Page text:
One question that has bewildered most of the cricket fans is: Why do South Africa choke in major ICC tournaments? It’s hard to fathom that a team that boasts of such immense talent in their side almost always finds a way to press the panic button in knockout games.
Building up to the ICC Champions Trophy 2017, if there were two favourites on every cricket pundit’s mind they were England and South Africa. Before the start of the Champions Trophy they were the number one ranked side for a reason. Having routed the Sri Lankans at home 5-0 in February, they moved from one successful series to another by defeating the Black Caps at their home in the month of March.
The tour of England right before the start of the Champions Trophy promised to be the best preparation for the Proteas to get used to the English conditions. Even though they lost the ODI series 2-1, their performance was more than impressive.
They lost the second ODI by a narrow margin of 2 runs and in the final match they had the mighty English batting line up reeling at 20-6 which the Proteas went on to win comfortably. They have constantly shown the world it’s rich talent and pedigree, since it’s return to International Cricket in 1991 after being suspended from international cricket due to the brutal apartheid policy.
It is very confounding to know that South Africa since their return have won only one major ICC tournament which was the Champions Trophy back in 1998. Since then it has never been able to make it to the final of the tournament. More surprisingly, barring Bangladesh, they are the only team from the current top eight ODI teams that have failed to make it to the final of any ICC World Cup.
The Proteas started their Champions Trophy campaign against a very inexperienced Sri Lankan side which ended up being a walk in the park for them. In their second match against Pakistan, just when the South African bowlers had started to trouble the opposition, rain played spoilsport in a match that could have had a different result.
However, taking nothing away from Pakistan who pulled off an upset to revive their campaign. This victory and India’s surprising loss to Sri Lanka suddenly opened up the battle in Group B, leading to the all important virtual quarter final between India and South Africa.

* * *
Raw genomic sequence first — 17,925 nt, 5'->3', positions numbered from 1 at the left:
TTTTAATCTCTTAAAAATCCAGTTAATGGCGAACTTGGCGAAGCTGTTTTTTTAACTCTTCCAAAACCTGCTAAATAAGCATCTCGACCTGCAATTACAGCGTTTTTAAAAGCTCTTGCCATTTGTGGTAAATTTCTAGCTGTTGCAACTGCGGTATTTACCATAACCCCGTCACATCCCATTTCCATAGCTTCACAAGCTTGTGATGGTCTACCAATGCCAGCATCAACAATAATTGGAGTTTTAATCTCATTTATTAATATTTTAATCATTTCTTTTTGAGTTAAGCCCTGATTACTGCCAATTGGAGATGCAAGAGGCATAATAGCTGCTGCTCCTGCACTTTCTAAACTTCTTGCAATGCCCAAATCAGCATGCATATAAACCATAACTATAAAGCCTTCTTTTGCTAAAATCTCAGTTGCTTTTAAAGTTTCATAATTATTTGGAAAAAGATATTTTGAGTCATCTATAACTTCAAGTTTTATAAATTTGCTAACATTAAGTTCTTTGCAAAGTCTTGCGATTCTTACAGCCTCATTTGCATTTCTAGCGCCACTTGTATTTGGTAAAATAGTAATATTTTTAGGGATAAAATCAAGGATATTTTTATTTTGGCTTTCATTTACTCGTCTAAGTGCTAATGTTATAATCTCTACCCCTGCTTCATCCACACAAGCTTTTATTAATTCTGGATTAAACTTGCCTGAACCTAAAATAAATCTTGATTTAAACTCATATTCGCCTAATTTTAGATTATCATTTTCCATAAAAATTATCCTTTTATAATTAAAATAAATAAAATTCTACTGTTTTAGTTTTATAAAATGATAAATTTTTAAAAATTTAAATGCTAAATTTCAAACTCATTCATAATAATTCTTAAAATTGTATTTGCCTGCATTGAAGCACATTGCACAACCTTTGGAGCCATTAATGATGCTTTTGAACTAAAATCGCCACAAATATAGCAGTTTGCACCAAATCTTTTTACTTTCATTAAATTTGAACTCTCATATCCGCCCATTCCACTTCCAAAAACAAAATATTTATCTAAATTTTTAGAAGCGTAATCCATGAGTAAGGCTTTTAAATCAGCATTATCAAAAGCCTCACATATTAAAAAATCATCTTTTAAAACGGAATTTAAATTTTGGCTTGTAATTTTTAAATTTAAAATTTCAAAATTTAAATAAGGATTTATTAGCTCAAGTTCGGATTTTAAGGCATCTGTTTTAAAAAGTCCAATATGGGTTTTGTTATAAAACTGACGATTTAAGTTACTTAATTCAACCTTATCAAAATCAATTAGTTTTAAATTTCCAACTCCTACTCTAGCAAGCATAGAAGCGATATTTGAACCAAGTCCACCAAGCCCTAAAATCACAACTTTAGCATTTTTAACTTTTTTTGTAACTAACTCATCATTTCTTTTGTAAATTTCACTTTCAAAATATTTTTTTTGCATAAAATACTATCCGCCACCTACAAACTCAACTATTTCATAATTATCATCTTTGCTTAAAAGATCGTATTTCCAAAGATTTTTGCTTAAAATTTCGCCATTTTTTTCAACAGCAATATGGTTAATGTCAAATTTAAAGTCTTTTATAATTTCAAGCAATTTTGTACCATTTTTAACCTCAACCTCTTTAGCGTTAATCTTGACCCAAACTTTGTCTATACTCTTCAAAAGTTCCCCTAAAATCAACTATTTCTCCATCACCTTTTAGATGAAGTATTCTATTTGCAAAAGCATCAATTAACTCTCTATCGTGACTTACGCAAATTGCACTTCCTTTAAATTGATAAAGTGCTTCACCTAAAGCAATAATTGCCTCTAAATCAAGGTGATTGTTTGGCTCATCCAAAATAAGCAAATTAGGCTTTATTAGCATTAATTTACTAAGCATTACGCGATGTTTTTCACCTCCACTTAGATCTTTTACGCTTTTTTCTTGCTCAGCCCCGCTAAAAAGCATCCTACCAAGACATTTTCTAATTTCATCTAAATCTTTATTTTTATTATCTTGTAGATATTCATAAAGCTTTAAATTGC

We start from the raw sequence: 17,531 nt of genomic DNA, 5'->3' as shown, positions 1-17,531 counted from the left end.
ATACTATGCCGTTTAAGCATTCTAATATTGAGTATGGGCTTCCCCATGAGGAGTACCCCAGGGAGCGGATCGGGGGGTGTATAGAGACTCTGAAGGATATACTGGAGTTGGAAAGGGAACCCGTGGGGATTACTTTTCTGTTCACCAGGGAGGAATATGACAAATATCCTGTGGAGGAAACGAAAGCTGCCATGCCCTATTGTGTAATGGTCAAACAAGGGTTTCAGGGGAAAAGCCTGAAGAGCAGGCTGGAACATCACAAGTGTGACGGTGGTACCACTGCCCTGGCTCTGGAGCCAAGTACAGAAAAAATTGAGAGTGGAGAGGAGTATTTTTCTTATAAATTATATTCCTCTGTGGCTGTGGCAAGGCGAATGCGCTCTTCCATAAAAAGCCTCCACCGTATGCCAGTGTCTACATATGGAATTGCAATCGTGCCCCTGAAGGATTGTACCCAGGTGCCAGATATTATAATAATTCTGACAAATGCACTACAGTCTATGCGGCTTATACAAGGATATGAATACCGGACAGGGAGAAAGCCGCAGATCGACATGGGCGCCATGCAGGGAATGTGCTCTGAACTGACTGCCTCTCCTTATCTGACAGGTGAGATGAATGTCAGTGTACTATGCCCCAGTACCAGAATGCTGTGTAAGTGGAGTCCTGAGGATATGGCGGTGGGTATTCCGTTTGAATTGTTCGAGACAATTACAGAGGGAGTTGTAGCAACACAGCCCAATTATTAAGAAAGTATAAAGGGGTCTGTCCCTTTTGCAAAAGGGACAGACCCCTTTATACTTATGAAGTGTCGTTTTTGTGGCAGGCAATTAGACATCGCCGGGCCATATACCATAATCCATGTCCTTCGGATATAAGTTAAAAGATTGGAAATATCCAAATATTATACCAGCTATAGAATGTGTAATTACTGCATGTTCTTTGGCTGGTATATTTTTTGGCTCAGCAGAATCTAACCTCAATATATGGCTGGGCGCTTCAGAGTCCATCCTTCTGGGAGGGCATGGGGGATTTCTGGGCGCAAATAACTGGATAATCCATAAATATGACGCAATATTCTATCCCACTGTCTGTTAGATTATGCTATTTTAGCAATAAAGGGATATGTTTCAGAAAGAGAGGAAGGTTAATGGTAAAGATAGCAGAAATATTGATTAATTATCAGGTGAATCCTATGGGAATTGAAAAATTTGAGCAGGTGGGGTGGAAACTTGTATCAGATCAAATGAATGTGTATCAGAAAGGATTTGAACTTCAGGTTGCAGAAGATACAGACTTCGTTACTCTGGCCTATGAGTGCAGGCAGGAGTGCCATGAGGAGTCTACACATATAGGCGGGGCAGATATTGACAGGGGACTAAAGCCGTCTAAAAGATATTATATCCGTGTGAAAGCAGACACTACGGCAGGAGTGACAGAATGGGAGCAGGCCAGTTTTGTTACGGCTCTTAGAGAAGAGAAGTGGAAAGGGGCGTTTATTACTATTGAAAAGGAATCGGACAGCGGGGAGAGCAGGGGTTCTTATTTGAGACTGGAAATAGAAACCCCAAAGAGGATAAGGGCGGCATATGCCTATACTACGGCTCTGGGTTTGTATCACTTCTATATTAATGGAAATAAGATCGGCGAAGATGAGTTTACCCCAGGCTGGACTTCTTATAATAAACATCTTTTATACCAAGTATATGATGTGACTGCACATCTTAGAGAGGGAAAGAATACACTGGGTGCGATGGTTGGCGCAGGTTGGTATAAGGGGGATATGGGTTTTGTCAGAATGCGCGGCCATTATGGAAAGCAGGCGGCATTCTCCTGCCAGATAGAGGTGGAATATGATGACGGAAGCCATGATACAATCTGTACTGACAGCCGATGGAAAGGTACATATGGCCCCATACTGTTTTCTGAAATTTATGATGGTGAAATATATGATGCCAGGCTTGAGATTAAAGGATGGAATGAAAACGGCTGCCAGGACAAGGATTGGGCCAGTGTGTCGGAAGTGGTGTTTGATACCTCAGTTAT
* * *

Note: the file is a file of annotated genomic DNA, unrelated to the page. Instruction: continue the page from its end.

The pressure of the big knockout game would have certainly been playing on in the minds of both the teams but it was South Africa that succumbed to it eventually. Having been put into bat by the Indians, the openers Hashim Amla and Quinton de Kock were off to a steady start before being sent back to the pavilion by the Indian spin twins. Just when it seemed that they were all set to put up a big total on the board they triggered two run outs in the space of two overs which led to a batting collapse
They had pressed the panic button again. The team crumbled to a total of 191 after losing 9 wickets for just 75 runs. A target of 192 for India with the ‘King of chase’ Virat Kohli raring to go at the bowlers, became a cakewalk for them, completing it with 8 wickets to spare. The Proteas were humbled again in a must-win situation. There were many questions left unanswered. What happened in the run-outs of AB de Villiers and David Miller? Why did the rest of the team falter thereafter? What needs to be done to end this cycle of disappointment in knockout games?
Everyone has been asking the same questions about this frustrating repetitiveness in crunch games. But it seems nobody within the team has any satisfactory answers. “I can’t explain to you exactly what happens,” said a dejected de Villiers in the post-match press conference.
With powerful forces like Amla and de Villiers in their side, a false sense of flawlessness has prevailed which could prove detrimental in their efforts to clinch the ICC World Cup in 2019. Approaching every major tournament by banking upon Amla and even more on de Villiers to take them across the line hasn’t paid dividends for the Proteas and they have missed the inevitable element of teamwork in their performance.
When all is said and done, a team with South Africa’s collective potential desperately needs to pull itself together to fulfill the high expectations that the fans have from them, keeping in mind that their marquee players don’t have the luxury of time.